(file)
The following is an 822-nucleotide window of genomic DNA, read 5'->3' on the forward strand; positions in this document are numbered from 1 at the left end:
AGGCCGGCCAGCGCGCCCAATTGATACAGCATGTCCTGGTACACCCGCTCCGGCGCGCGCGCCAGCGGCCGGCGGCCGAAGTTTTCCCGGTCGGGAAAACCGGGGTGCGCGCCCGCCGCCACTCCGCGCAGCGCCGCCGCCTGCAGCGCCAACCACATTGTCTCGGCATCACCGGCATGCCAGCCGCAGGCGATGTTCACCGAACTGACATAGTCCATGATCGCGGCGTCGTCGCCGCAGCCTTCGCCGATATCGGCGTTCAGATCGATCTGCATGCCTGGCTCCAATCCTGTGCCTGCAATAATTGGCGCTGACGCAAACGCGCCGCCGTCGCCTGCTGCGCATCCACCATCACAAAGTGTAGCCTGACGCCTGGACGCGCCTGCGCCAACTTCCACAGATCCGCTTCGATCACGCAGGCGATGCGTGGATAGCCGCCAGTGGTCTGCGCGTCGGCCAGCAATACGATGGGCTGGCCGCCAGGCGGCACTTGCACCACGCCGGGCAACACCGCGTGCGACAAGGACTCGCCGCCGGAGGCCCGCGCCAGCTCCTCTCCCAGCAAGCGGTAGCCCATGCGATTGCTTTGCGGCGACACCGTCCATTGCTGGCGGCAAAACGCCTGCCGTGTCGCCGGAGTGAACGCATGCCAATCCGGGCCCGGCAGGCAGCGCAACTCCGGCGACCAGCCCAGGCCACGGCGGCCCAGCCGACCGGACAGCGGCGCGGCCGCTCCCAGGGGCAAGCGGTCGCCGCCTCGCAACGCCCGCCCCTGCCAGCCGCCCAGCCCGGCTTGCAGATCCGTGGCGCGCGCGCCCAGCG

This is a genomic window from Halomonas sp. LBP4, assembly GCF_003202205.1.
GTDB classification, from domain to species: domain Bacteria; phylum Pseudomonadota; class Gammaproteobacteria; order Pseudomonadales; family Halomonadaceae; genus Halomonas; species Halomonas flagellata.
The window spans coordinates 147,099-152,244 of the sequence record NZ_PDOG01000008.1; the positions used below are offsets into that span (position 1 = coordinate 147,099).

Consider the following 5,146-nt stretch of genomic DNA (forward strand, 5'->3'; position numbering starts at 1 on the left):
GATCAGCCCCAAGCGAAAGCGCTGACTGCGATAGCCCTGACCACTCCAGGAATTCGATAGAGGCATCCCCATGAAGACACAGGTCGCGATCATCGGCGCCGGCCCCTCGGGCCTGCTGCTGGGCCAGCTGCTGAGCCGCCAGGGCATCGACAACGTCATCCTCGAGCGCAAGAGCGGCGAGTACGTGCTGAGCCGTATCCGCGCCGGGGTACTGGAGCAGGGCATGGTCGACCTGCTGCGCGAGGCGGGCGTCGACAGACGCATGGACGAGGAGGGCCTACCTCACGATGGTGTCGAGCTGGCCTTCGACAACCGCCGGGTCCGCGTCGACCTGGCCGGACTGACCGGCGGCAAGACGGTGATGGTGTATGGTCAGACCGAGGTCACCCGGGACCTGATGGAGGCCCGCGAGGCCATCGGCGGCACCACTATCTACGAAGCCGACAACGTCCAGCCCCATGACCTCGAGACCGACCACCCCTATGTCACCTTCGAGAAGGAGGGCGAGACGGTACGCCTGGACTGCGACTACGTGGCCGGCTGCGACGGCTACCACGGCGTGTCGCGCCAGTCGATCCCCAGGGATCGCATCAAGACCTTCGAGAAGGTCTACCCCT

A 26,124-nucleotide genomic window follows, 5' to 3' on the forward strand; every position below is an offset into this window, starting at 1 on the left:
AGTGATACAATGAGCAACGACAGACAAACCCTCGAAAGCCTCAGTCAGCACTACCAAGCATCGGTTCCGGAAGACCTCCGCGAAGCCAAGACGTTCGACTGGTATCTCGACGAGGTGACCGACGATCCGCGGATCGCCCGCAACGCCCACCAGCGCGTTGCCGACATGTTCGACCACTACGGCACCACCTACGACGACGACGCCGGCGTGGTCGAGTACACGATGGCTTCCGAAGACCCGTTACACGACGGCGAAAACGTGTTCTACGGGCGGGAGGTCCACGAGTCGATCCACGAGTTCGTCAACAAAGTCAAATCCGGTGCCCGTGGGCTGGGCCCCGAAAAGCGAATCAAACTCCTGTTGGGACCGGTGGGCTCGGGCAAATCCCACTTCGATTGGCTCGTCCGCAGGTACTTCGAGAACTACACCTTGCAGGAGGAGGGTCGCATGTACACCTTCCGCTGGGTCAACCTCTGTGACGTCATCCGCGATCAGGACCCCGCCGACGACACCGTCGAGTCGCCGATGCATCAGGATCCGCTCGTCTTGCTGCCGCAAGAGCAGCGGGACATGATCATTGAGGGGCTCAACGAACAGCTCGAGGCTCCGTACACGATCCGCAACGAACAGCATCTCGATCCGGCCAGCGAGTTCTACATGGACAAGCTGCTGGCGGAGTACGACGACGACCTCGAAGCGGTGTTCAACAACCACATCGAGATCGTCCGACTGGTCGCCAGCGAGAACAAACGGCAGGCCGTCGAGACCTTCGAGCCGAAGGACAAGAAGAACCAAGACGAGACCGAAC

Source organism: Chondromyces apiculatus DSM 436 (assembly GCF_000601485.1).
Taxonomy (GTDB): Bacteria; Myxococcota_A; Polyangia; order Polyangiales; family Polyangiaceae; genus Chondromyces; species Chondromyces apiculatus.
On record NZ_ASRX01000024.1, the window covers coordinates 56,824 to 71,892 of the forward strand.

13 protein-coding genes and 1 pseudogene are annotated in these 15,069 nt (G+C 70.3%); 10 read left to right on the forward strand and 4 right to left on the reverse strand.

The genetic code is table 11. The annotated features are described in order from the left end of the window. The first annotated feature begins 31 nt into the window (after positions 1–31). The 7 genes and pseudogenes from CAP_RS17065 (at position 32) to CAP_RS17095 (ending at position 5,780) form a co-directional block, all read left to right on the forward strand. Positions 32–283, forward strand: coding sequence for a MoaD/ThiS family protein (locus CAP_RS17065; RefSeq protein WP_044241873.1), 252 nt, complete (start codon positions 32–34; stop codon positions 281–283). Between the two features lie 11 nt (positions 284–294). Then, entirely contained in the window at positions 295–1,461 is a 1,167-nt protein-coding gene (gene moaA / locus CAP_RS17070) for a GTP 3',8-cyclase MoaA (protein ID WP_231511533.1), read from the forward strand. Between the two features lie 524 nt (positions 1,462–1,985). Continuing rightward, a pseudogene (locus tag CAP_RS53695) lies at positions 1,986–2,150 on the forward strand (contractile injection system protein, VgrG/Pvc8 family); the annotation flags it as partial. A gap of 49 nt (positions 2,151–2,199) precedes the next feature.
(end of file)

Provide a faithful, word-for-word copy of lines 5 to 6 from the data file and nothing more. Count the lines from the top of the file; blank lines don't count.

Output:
The window spans coordinates 147,099-152,244 of the sequence record NZ_PDOG01000008.1; the positions used below are offsets into that span (position 1 = coordinate 147,099).

Consider the following 5,146-nt stretch of genomic DNA (forward strand, 5'->3'; position numbering starts at 1 on the left):